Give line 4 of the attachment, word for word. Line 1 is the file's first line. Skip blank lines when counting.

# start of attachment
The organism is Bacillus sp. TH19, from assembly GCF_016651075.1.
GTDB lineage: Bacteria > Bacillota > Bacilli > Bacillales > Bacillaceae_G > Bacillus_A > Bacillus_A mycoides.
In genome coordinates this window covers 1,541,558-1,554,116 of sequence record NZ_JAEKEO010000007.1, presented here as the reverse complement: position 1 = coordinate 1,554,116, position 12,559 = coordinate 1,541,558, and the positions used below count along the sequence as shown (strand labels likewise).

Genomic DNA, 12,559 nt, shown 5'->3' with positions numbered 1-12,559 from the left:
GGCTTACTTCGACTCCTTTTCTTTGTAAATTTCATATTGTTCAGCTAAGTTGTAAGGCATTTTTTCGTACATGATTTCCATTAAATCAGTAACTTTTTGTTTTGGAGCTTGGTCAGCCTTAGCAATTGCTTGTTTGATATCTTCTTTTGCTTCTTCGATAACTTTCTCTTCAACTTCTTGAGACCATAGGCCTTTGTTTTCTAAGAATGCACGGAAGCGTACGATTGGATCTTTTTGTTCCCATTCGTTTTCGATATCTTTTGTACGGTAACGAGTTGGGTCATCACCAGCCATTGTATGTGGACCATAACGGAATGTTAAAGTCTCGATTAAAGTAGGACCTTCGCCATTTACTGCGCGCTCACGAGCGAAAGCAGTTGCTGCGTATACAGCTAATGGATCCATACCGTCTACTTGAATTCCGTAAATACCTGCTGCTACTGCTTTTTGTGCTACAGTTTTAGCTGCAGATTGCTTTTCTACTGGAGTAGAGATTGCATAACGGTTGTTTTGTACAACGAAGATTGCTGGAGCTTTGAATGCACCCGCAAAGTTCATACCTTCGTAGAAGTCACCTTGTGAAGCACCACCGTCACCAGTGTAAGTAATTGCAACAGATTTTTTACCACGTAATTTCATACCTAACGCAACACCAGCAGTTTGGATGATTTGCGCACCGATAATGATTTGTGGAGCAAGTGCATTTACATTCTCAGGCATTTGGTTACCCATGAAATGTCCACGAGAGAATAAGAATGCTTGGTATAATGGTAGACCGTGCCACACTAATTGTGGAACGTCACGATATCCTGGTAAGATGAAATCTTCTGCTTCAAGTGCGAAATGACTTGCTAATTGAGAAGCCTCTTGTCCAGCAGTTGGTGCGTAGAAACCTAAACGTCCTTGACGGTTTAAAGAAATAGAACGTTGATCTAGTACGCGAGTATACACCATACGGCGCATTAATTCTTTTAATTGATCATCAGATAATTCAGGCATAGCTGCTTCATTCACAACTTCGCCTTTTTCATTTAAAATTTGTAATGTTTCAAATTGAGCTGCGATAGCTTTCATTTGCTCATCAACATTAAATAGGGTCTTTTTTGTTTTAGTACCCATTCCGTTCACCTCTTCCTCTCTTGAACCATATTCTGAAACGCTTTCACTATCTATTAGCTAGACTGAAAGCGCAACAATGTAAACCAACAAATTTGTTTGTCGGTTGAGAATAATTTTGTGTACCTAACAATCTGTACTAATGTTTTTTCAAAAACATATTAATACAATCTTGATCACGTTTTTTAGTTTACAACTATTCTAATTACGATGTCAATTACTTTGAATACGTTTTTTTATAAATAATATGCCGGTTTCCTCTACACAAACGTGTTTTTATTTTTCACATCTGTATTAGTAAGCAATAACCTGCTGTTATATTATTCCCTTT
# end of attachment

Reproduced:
Genomic DNA, 12,559 nt, shown 5'->3' with positions numbered 1-12,559 from the left: